The Pinault Collection unveils its establishment in Paris

The iconic stock exchange building at the heart of Paris, the Bourse de Commerce, where commodities like wheat and sugar were once traded, is being transformed into a museum to house the Pinault Collection.

Its transformation is directed by Japanese architect Tadao Ando. In anticipation of the planned spring 2020 opening, we reveal details of the forthcoming museum to allow you a glimpse of the future through site photos, sketches and computer graphics. It’s a mammoth project which combines architecture, contemporary art and an historic monument. Its opening is going to be the cultural event of spring 2020 in Paris.

The historic building never fails to arouse the curiosity of Parisians and visitors passing the Les Halles district. Behind tarpaulins and scaffolding, the Bourse de Commerce has been undergoing a complete transformation for the past three years. The French businessman and patron of the arts, François Pinault, an avid collector of contemporary art who owns more than 5000 works covering the 20th and 21st centuries, will add to his network of permanent museums with the opening of this prestigious venue. This latest project, La Collection Pinault will become the centrepiece of his collections alongside projects at the Palazzo Grassi, the Pointe de la Douane and the Teatrino in Venice.

A perfect dome

François Pinault continues his work with Tadao Ando, the architect who transformed the Venetian buildings housing his collections. Ando says: “In memory of the city, engraved on the walls of the Bourse de Commerce, I created a new space that fits inside the existing building to revitalize the entire space which will be dedicated to contemporary art. Architecture is a bridge between the past, the present and the future.” The cupola will be rebuilt, according to sketches by the master architect, to highlight the works of the Pinault Collection.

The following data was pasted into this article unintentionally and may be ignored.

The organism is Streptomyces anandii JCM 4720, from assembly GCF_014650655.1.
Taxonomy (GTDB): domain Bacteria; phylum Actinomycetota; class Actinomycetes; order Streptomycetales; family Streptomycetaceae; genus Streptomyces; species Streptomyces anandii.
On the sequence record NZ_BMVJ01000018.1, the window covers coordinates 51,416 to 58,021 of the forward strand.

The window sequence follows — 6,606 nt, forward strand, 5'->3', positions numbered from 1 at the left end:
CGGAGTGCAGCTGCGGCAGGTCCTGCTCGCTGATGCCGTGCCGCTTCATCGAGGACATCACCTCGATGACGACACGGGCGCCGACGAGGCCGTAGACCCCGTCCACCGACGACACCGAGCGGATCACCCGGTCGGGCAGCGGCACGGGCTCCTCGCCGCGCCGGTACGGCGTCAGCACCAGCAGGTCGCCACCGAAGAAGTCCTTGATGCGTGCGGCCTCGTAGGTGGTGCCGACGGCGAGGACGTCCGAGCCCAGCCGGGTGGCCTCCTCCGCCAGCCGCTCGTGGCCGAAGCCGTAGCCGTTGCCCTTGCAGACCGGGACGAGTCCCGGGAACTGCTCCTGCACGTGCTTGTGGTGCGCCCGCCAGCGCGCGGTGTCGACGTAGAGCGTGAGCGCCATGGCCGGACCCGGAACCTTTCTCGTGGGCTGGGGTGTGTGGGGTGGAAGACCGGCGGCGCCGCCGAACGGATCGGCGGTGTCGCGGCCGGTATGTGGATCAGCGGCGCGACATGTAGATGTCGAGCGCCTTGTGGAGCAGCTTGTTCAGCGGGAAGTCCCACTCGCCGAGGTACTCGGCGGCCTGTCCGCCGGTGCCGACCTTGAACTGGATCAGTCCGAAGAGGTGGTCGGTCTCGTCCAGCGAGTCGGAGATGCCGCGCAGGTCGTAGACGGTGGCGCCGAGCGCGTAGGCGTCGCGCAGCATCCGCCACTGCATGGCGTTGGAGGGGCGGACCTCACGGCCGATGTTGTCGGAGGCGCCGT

Cylindrical construction

The building work has been completed in record time for such a complex project. Acquired in January 2017, the rebuilding project started the following year, and will be completed in the spring of 2020. The cylinder designed by Tadao Ando is the centrepiece of the interior of the building and has exhibition space on each side. The building has 3000m2 of space, divided into galleries from 100m2 to 600 m2. They will house themed exhibitions, group and solo shows, works from Mr. Pinault’s collection as well as loaned artworks.

Of metal and glass

The symbol of the Bourse de Commerce building is its the glass and metal dome, reminiscent of the Pantheon in Rome, and it was classified as a historic monument in 1986. But other parts of the building have been protected for even longer, starting with the classified Medici column in 1862, at the same time as Notre-Dame de Paris and Sainte-Chapelle were listed, followed by the total classification of the entire building in 1975. The dome in particular has been subject to close scrutiny during the transformation: “The cast iron frame structure of the dome has been preserved and the new glass roof is designed to protect the painted decorations and works of art being exhibited below”.

The panoramic painting inside the dome is one of the treasures of the Bourse de Commerce. Alix Laveau, and her restoration team under the direction of the Museums of France, worked on scaffolding 20 metres high for several months during the restoration of this historic 19th century fresco which covers an area 10 metres high and 140 meters long. Classified as a historical monument in its own right, the huge painting by five artists celebrates trade between the five continents. Visitors will be able to (re) discover this "Trade Panorama" from a footbridge installed at the top of the cylinder designed by Tadao Ando.

Between the Louvre and Les Halles

Located close to the banks of the River Seine, at the western end of the Les Halles district, between the Les Halles gardens and the rue du Louvre, the Bourse de Commerce is just a few minutes’ walk from the Louvre Museum and 10 minutes’ walk to the Pompidou Center. With this major transformation and its forthcoming exhibitions, the arrival of the Pinault Collection adds to the architectural heritage and the artistic and cultural credentials of the 1st Arrondissement. François Pinault has entrusted the interior furnishings and fittings of the museum to Ronan and Erwan Bouroullec and the restaurant, located on the top floor, will be overseen by renowned chefs Michel and Sébastien Bras.

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